}
__END__
1 = sqrt(3)
2 = sqrt((3)!)
3 = 3
4 = sqrt(sqrt(sqrt(sqrt(sqrt(sqrt((sqrt(sqrt(sqrt(sqrt(sqr
+t(sqrt(sqrt(((sqrt(sqrt(((3)!)!)))!)!))))))))!)))))
+)
5 = sqrt(sqrt(((3)!)!))
6 = (3)!
7 = sqrt(sqrt(sqrt(sqrt(sqrt(sqrt((sqrt(sqrt(sqrt(sqrt((sq
+rt(((3)!)!))!)))))!))))))
8 = sqrt(sqrt((sqrt(sqrt(sqrt(sqrt(sqrt(sqrt((sqrt(sqrt(sq
+rt(sqrt((sqrt(((3)!)!))!)))))!)))))))!))
9 = sqrt(sqrt(sqrt(sqrt(sqrt((sqrt(sqrt(sqrt(sqrt(sqrt(sqr
+t(sqrt(sqrt((sqrt((sqrt(sqrt((sqrt(sqrt(sqrt(sqrt(sqrt(sqr
+t((sqrt(sqrt(sqrt(sqrt((sqrt(((3)!)!))!)))))!)))))))!
+)))!))!)))))))))!)))))
10 = sqrt((sqrt(sqrt(((3)!)!)))!)
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Re: Challenge: Chasing Knuth's Conjecture by hv (Parson) on Mar 29, 2005 at 15:07 UTC 
The code below finds 1..10 in 2 seconds on this machine, having calculated nothing greater than 201!; 1..37 takes 8s, and calculates 366!. Beyond that we start to find some more difficult, but at 37 mins and 24MB it has so far found all but 8 numbers (59, 64, 72, 86, 87, 92, 97, 99) out of 1..99.
Update: still missing (92, 97, 99) after 274 mins (process size 67MB).
The basic ideas are: a) keep a sorted list (@try) of the numbers we've reached but not yet calculated a factorial for; b) at each iteration, take the smallest untried number and find it's factorial, and repeatedly take the square root of the result until we get to a number we've seen before; c) use a binary chop to insert new pending numbers.
In the output, eg "5 => ssff" means that 5 = int(sqrt(int(sqrt(fact(fact(3)))))).
Hugo
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Here is a variation of that one that deals with log factorials, so it needs only regular arithmetic. It uses the gammln recently posted here by ewijaya.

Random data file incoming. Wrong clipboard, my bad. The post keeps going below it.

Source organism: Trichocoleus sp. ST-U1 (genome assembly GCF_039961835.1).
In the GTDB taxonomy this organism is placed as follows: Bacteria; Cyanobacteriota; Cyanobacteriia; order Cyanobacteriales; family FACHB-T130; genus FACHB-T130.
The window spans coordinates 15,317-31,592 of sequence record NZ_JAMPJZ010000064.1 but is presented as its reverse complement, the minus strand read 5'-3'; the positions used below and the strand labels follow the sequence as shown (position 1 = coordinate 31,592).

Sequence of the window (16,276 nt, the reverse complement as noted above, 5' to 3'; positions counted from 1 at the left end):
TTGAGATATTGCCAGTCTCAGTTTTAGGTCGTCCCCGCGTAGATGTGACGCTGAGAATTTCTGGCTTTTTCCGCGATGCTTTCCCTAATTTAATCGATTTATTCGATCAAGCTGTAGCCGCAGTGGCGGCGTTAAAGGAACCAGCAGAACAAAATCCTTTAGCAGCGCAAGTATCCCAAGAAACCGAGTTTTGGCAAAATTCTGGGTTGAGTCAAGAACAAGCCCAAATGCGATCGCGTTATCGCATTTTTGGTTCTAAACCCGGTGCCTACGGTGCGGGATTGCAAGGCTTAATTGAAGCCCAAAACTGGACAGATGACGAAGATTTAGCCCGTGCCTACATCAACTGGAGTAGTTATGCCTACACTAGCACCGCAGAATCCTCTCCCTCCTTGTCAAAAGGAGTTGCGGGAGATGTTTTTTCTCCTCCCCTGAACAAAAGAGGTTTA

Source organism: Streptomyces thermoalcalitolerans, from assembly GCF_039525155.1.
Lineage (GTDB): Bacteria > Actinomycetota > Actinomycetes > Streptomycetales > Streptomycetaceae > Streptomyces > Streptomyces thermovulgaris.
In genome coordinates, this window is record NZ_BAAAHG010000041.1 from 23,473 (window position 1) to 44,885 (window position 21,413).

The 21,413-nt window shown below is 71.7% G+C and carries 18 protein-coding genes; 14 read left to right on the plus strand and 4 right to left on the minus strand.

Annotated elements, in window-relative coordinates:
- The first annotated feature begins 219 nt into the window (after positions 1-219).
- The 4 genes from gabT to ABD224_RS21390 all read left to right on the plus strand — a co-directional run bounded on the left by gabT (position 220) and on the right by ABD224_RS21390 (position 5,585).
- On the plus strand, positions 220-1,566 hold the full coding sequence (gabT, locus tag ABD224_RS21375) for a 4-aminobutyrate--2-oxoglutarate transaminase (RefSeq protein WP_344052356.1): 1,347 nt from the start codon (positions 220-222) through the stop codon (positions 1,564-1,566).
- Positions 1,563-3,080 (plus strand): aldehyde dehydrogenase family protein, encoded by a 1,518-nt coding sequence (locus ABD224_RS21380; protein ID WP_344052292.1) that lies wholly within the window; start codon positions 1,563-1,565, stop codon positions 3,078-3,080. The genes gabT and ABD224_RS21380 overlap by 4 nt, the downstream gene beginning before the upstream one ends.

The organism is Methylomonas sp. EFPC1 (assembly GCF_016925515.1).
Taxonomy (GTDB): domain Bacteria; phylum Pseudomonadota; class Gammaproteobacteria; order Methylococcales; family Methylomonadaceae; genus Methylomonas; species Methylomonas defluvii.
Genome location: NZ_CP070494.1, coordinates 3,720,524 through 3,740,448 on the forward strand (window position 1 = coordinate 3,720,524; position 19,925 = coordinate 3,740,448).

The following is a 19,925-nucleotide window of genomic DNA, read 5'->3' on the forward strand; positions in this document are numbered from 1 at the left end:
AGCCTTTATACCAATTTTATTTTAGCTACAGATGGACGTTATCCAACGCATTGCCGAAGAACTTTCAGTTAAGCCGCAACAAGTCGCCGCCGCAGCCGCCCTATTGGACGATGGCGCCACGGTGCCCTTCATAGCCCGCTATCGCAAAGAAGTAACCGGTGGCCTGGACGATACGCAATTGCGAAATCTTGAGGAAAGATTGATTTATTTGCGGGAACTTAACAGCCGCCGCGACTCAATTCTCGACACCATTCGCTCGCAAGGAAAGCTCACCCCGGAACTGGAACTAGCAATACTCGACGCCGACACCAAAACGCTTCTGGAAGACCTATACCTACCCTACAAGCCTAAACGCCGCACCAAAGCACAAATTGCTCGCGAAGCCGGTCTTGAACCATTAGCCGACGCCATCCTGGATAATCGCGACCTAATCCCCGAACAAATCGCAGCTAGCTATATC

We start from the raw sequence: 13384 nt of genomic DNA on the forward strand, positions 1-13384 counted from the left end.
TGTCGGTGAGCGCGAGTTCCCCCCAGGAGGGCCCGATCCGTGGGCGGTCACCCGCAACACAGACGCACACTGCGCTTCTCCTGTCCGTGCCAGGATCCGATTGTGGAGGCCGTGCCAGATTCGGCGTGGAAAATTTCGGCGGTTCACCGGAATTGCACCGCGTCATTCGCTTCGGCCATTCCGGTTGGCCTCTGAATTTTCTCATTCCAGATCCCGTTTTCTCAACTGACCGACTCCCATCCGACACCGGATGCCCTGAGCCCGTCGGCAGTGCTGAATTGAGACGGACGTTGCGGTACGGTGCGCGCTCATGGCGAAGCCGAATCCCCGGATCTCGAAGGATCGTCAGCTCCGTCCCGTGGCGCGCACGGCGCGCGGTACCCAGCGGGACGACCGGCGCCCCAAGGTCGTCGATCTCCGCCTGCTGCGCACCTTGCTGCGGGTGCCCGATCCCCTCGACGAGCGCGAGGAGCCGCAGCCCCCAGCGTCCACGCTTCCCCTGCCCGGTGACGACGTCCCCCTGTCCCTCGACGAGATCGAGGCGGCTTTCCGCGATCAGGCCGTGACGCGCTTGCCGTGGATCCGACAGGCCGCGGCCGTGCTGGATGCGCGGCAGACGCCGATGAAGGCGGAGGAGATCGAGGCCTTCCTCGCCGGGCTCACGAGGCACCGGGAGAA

It is extremely fast, solving 1..99 in about 2 seconds. (There may be roundoff error issues. I have not checked all the answers.)
Update: I added an independent confirmation with Math::Pari for every number I insert in the queue. They all come out correct. With checking added, the solution to 1..99 takes a minute and 23 seconds. The hardest to get is 92, which passes through 12985 factorial.
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87 => ssssssssfsssssssssssfsssssfssssssssssfssssssssssssfsssssssssssss
+fssssfsssssssssfsssssssssssfsssssssfssssssssfssssssssssfssssfsssssssf
+sssssssssssfssssssssfssssssssssfsssssssssssfsssssssfsssssssssfssssssf
+sssssssssfsssssssssfsssssssfssssssfsssfsssssssssfssssssfssssssfssssfs
+sssssssfsfssfssssssfsssssfssfsfssff
Hugo  [reply] [d/l] 

 [reply] [d/l] 

I computed an answer for 38 with my modified version of hv's program, using logs. The result is:
"sssssssssfsssssssssssfssssssfssssssfssssssfssssssssssfssssssssfssssss
+ssfssssssfssssssfssssfssssssssfsfssfssssssfsssssfssfsfssff"
I confirmed this answer with Math::Pari, and it is correct. The highest factorial required is 1861.  [reply] [d/l] 

Re: Challenge: Chasing Knuth's Conjecture by Roy Johnson (Monsignor) on Mar 29, 2005 at 17:29 UTC 
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Re: Challenge: Chasing Knuth's Conjecture by tall_man (Parson) on Mar 29, 2005 at 21:33 UTC 
On this page there is a reference to Knuth's conjecture but it says he starts with 4:
More recently, we have Knuth's Conjecture:
"Representing Numbers Using Only One 4", Donald Knuth,
(Mathematics Magazine, Vol. 37, Nov/Dec 1964, pp.308310).
Knuth shows how (using a computer program he wrote) all integers from
1 through 207 may be represented with only one 4, varying numbers of
square roots, varying numbers of factorials, and the floor function.